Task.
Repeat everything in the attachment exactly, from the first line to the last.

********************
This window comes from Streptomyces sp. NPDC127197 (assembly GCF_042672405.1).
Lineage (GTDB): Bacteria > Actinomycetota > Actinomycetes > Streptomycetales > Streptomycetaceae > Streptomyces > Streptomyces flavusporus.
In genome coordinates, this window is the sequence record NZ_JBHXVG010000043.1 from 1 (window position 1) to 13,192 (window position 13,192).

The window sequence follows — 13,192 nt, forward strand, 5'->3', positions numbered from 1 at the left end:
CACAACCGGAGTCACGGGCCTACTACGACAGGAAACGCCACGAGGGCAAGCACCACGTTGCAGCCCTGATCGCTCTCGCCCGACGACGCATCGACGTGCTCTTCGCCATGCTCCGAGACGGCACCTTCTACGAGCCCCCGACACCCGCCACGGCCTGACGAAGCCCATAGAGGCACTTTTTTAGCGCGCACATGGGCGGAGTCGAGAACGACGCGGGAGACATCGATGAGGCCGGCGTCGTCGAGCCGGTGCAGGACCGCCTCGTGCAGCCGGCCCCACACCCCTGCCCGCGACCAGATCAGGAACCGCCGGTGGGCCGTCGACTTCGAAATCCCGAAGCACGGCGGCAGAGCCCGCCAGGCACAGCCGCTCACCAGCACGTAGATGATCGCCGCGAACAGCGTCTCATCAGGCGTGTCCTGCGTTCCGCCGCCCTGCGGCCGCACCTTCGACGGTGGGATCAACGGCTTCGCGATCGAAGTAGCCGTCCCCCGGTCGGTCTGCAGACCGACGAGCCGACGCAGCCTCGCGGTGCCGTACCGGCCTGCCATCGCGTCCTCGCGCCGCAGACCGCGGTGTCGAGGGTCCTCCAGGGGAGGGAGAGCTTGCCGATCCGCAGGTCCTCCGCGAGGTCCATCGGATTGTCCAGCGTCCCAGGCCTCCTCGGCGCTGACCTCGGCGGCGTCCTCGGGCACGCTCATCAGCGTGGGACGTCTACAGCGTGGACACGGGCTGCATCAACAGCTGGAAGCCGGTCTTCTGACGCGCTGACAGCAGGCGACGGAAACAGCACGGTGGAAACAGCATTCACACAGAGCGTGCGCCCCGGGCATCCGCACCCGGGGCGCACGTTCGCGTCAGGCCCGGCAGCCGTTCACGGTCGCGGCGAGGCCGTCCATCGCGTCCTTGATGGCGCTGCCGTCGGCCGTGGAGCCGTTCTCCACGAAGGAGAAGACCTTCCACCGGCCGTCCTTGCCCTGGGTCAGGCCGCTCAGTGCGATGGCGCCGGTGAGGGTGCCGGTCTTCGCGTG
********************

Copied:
This window comes from Streptomyces sp. NPDC127197 (assembly GCF_042672405.1).
Lineage (GTDB): Bacteria > Actinomycetota > Actinomycetes > Streptomycetales > Streptomycetaceae > Streptomyces > Streptomyces flavusporus.
In genome coordinates, this window is the sequence record NZ_JBHXVG010000043.1 from 1 (window position 1) to 13,192 (window position 13,192).

The window sequence follows — 13,192 nt, forward strand, 5'->3', positions numbered from 1 at the left end:
CACAACCGGAGTCACGGGCCTACTACGACAGGAAACGCCACGAGGGCAAGCACCACGTTGCAGCCCTGATCGCTCTCGCCCGACGACGCATCGACGTGCTCTTCGCCATGCTCCGAGACGGCACCTTCTACGAGCCCCCGACACCCGCCACGGCCTGACGAAGCCCATAGAGGCACTTTTTTAGCGCGCACATGGGCGGAGTCGAGAACGACGCGGGAGACATCGATGAGGCCGGCGTCGTCGAGCCGGTGCAGGACCGCCTCGTGCAGCCGGCCCCACACCCCTGCCCGCGACCAGATCAGGAACCGCCGGTGGGCCGTCGACTTCGAAATCCCGAAGCACGGCGGCAGAGCCCGCCAGGCACAGCCGCTCACCAGCACGTAGATGATCGCCGCGAACAGCGTCTCATCAGGCGTGTCCTGCGTTCCGCCGCCCTGCGGCCGCACCTTCGACGGTGGGATCAACGGCTTCGCGATCGAAGTAGCCGTCCCCCGGTCGGTCTGCAGACCGACGAGCCGACGCAGCCTCGCGGTGCCGTACCGGCCTGCCATCGCGTCCTCGCGCCGCAGACCGCGGTGTCGAGGGTCCTCCAGGGGAGGGAGAGCTTGCCGATCCGCAGGTCCTCCGCGAGGTCCATCGGATTGTCCAGCGTCCCAGGCCTCCTCGGCGCTGACCTCGGCGGCGTCCTCGGGCACGCTCATCAGCGTGGGACGTCTACAGCGTGGACACGGGCTGCATCAACAGCTGGAAGCCGGTCTTCTGACGCGCTGACAGCAGGCGACGGAAACAGCACGGTGGAAACAGCATTCACACAGAGCGTGCGCCCCGGGCATCCGCACCCGGGGCGCACGTTCGCGTCAGGCCCGGCAGCCGTTCACGGTCGCGGCGAGGCCGTCCATCGCGTCCTTGATGGCGCTGCCGTCGGCCGTGGAGCCGTTCTCCACGAAGGAGAAGACCTTCCACCGGCCGTCCTTGCCCTGGGTCAGGCCGCTCAGTGCGATGGCGCCGGTGAGGGTGCCGGTCTTCGCGTG